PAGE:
Each new TV season brings excitement to your average couch potato. I am an average couch potato. Needless to say, I’m excited about the new TV season.
However, the new TV season also always brings, for me at least, one or two shows that I latch onto even though I know they are going to be canceled. Past examples: Go On, Bent, The River, and 666 Park Avenue. This season the show that I will get attached to but will inevitably get the axe is Trophy Wife.
I watched the first episode last night and really enjoyed it. I laughed a lot. The characters are funny. The plot was enjoyable, albeit far-fetched. But it will never make it to a second season.
The premise is this: Bradley Whitford (Billy Madison, The West Wing) plays Pete, a relatively ho-hum lawyer that is on his third marriage to the young, very attractive, very trophy wife-esque, Kate (Malin Akerman of 27 Dresses). Of course he has kids by each of his first two marriages – two biological children with his first wife, the ultra-domineering doctor, and an adopted Asian child by his second wife, the kooky, green, free-spirit.
In the first episode, there are four plotlines. (I guess I should write spoiler alert somewhere in here, but it’s a sitcom pilot, what could I possibly spoil?)
The first is Kate having to play real life step-mom and attend a parent teacher conference for Warren, Pete’s oldest son. At the conference, we learn that Warren has been writing Greek Mythology erotica that focuses on an older woman with an ankle tattoo. Shockingly, Warren’s mom, the doctor, shows up for the conference and assumes that naturally the older woman from the stories is Kate, because she all too conveniently has an ankle tattoo. It was nice to see Phyllis from The Office in this scene as Warren’s teacher.
The second plot picks up after the conference. Kate has told Hillary, Pete’s daughter, about a time she used a water bottle to sneak vodka into a concert. Of course, Hillary does this at school and runs into Kate after Kate gets done with Warren’s conference. Kate reprimands her but says she won’t tell Hillary’s mom, Doctor Mom, about it. Right on cue, Doctor Mom appears with Warren who is thirsty. Doctor Mom asks Kate for the water bottle so Warren can have some and instead of blowing Hillary’s cover, Kate proceeds to chug the entire bottle of vodka. She then has to catch a ride home from Doctor Mom because she’s sloppy drunk but tries to play it off like she’s lost her keys.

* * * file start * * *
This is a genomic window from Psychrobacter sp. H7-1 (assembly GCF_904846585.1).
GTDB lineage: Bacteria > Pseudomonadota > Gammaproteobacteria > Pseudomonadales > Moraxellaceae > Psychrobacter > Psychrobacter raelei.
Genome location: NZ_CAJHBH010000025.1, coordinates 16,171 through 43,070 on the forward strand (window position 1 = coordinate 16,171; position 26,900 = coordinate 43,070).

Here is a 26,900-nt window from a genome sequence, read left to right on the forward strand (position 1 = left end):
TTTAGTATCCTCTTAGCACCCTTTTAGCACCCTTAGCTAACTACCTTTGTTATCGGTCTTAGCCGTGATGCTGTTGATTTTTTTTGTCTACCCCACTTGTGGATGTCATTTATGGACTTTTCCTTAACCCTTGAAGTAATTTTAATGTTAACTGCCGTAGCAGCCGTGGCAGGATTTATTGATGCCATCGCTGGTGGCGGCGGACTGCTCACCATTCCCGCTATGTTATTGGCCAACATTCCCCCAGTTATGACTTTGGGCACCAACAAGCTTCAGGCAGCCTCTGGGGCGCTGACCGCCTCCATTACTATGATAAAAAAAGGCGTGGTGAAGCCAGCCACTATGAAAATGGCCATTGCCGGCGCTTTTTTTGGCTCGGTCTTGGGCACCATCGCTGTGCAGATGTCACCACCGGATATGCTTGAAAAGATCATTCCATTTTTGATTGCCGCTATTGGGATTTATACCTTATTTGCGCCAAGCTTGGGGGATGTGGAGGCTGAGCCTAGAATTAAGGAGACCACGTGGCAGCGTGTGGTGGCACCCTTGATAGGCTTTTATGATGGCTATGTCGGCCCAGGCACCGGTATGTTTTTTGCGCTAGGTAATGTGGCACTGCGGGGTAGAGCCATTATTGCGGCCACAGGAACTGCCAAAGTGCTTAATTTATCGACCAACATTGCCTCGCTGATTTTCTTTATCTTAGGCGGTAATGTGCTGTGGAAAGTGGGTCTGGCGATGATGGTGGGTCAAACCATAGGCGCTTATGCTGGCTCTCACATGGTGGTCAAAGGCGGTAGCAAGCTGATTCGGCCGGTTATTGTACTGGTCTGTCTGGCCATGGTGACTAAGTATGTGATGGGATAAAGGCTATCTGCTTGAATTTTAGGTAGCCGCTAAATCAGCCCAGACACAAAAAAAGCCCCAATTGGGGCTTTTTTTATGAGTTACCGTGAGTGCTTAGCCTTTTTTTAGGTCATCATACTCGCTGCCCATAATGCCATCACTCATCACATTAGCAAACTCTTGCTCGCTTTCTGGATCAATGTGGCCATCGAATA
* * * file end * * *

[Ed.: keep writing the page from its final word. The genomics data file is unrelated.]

The third features Bert, the Asian child, being taken to a saxophone lesson by Kate’s irresponsible, party-girl friend, Meg. The plot here is dumb (He locks himself in the car), but my goodness, Bert is a show stealer. Hands down the funniest moments in the show come courtesy of Bert. Hopefully he will become more of a key player because he’s cute, awkward, chubby, and has a funny voice. He’s just awesome.
The last, and in my opinion funniest plot, features Pete and Free-Spirit Mom on the hunt for a set of twin hamsters. Bert has a set of twin hamsters, and he keeps one at each of his parents’ houses. Unsurprisingly, both parents have killed the hamster they are responsible for. The free-spirit mom keeps her dead one in a plastic baggie so she can match it to the potential new one, but the sales rep at the pet store sees the bagged hamster and is none-too-pleased.
In the end, everyone meets back at Pete’s place and all the plots tie up neatly as they should in a good, family sitcom. No surprises. Nothing fancy. Just nice, old-fashioned resolution.
Sadly this show is not going to make it. The premise is iffy. It’s trying to be Modern Family but with more divorces and less likability. I thought the laughs were good and there were plenty, but I had a hard time connecting with the characters. You usually need to identify with one character, even if in a small way, to really enjoy a show. There’s no doubt I will be a Phil (Modern Family) type dad. But the Trophy Wife characters are too extreme to allow people to feel like they’ve been in or are in their shoes. They are caricatures of somewhat normal folks, but they aren’t normal folks like the people who will watch the show are.
If this were a movie, with big name actors, it would work well. I would love to see how a big plot would unfold with this set of characters in a 90 to 120 minute sitting, but I don’t think they can make a show like this work for more than a few episodes before it starts to get stale.
I’ll stick with it because I did laugh a lot and because of Bert, but I won’t have to stick with it for long.
Prediction: Canceled mid-season.